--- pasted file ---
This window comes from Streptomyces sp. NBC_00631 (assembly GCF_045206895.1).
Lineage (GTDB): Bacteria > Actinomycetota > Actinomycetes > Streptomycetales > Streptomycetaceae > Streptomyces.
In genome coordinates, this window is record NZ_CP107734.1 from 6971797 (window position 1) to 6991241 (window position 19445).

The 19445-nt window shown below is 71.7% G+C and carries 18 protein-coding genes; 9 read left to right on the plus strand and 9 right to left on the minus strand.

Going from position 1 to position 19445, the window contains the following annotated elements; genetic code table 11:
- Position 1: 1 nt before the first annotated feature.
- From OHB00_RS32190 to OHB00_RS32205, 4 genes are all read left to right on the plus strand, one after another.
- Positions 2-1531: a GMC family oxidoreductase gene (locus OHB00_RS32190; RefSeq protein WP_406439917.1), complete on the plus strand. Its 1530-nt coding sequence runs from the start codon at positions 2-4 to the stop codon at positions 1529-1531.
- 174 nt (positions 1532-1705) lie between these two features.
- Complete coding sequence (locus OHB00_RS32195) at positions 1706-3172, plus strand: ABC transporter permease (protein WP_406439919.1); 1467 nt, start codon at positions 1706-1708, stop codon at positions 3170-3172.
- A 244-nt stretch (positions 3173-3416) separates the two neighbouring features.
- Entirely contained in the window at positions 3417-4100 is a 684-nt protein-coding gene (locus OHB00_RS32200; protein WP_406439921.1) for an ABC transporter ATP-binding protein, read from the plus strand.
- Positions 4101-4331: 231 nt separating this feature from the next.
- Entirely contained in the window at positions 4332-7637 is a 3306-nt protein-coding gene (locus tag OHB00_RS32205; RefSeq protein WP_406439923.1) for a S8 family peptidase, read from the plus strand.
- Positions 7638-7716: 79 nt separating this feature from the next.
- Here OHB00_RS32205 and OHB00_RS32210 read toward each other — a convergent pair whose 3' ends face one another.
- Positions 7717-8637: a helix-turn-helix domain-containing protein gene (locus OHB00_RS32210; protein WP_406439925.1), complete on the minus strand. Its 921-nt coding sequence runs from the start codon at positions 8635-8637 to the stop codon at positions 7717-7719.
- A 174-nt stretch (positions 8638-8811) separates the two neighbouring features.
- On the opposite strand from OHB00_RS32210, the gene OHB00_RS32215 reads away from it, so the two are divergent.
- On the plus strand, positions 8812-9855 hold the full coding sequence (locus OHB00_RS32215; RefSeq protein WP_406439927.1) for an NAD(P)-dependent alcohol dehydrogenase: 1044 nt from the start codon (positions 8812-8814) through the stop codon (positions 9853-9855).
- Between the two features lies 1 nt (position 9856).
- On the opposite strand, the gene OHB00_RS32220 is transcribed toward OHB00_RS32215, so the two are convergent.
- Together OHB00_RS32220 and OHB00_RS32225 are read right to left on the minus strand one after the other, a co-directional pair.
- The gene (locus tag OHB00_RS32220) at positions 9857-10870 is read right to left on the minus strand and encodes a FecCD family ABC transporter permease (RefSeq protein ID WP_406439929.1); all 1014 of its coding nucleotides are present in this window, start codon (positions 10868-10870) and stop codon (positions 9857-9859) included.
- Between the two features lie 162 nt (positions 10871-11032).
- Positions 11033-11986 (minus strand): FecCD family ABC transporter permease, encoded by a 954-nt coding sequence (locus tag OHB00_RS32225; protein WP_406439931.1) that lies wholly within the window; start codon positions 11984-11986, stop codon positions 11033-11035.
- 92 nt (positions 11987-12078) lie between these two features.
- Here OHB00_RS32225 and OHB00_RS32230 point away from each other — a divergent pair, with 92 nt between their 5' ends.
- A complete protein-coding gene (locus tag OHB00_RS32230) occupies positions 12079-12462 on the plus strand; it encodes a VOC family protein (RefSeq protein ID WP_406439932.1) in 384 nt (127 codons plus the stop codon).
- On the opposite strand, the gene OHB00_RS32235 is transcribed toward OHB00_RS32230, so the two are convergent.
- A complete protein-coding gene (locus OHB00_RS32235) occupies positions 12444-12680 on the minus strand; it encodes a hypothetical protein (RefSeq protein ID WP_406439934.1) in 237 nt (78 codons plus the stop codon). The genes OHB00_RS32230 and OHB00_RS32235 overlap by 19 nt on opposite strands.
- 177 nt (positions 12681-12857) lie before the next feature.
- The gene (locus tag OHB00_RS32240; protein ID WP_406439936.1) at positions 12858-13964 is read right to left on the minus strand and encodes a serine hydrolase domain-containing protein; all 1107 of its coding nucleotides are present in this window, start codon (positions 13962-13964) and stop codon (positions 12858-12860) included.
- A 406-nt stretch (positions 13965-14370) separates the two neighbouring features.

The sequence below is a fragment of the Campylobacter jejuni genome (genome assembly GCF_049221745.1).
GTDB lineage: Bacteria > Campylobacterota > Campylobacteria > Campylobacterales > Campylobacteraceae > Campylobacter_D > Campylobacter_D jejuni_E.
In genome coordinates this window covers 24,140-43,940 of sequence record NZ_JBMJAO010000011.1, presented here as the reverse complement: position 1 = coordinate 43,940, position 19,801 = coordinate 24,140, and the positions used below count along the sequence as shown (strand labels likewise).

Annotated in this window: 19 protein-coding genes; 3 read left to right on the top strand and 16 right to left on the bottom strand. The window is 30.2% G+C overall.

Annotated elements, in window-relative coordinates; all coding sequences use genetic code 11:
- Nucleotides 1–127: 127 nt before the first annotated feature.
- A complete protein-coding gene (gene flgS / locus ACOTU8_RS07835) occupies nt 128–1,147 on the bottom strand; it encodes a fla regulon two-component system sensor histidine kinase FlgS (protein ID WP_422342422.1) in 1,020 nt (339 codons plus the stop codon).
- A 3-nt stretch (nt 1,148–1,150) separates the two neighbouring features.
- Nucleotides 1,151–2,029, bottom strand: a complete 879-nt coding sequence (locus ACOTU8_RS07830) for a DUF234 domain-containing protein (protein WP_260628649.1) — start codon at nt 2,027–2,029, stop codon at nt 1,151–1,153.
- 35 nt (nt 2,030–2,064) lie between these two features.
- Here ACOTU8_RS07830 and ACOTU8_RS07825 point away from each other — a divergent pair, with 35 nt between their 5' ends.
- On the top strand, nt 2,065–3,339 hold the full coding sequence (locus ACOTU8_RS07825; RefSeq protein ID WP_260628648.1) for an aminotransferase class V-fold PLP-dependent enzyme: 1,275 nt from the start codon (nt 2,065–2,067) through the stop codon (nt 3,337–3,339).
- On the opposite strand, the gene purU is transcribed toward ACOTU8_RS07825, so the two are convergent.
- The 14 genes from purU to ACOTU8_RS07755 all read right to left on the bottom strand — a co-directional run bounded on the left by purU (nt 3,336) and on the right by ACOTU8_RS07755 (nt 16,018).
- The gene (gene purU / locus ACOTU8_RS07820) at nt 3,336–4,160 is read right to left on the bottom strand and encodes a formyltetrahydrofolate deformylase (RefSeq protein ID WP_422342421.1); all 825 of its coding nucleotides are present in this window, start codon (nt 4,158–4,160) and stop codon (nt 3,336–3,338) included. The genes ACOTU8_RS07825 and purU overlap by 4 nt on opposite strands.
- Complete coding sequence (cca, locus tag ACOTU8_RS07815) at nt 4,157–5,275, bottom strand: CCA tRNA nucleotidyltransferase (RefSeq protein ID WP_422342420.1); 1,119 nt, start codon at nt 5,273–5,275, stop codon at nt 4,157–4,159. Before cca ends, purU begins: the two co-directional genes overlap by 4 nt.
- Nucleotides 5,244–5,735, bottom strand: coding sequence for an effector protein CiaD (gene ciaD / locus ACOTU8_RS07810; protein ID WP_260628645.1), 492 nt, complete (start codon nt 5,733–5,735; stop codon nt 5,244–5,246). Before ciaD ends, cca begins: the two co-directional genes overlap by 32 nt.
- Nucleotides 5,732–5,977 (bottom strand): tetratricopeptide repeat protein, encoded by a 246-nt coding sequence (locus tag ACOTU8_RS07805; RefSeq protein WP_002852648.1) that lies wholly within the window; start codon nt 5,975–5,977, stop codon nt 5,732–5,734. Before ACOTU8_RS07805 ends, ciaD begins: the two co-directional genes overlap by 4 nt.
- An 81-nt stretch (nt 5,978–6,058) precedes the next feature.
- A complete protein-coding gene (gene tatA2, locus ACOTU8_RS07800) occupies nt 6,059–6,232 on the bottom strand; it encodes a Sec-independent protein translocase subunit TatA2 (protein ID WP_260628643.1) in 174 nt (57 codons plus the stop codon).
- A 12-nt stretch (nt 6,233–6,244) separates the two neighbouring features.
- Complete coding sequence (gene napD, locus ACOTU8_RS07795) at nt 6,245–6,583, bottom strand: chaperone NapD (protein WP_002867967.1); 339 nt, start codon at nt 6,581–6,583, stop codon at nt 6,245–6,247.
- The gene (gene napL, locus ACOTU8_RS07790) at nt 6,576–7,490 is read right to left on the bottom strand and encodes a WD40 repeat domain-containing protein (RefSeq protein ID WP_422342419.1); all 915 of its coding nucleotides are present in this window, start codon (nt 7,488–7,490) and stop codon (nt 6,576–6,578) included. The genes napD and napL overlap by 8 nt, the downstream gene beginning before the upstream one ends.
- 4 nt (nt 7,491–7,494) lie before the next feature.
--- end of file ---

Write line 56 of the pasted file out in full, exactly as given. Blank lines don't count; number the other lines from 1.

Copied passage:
- Complete coding sequence (gene napD, locus ACOTU8_RS07795) at nt 6,245–6,583, bottom strand: chaperone NapD (protein WP_002867967.1); 339 nt, start codon at nt 6,581–6,583, stop codon at nt 6,245–6,247.